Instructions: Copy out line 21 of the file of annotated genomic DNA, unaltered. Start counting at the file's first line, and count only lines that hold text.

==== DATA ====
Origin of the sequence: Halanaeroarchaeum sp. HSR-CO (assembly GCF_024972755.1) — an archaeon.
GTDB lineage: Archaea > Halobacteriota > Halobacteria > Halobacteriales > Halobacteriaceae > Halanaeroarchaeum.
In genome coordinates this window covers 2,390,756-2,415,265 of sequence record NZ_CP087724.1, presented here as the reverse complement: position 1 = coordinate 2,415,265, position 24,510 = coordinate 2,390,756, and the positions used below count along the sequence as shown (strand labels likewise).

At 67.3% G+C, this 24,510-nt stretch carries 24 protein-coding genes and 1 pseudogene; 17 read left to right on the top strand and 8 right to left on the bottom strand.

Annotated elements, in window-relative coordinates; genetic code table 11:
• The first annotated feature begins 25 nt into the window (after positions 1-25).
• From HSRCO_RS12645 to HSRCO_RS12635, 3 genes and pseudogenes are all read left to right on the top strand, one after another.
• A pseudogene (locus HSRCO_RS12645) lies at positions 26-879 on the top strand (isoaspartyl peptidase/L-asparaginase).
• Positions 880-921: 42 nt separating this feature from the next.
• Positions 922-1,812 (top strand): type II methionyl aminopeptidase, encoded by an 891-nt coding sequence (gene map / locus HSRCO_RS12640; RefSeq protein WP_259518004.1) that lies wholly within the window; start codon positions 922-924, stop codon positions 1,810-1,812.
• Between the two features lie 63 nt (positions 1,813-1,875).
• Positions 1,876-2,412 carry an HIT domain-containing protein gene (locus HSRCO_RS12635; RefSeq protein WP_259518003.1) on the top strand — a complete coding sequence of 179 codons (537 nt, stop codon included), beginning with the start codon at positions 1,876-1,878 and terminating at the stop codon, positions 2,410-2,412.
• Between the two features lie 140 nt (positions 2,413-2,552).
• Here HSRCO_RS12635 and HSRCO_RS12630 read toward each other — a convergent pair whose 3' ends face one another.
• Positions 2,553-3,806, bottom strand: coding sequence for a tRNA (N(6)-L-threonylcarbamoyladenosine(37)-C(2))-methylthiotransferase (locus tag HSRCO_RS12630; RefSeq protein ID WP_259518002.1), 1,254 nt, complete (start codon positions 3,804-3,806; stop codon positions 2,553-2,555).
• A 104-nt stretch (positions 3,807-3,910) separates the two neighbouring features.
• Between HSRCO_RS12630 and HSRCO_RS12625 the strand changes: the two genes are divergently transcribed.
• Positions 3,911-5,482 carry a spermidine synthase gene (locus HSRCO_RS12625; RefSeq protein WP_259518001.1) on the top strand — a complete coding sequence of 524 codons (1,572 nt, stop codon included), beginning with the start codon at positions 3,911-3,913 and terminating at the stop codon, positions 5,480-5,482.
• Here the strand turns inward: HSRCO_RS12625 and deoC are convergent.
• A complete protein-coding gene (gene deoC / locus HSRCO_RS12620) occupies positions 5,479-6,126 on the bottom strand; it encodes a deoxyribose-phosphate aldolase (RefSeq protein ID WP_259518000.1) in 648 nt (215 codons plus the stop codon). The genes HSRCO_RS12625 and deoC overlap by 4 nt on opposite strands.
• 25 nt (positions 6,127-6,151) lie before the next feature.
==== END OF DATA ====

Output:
• 25 nt (positions 6,127-6,151) lie before the next feature.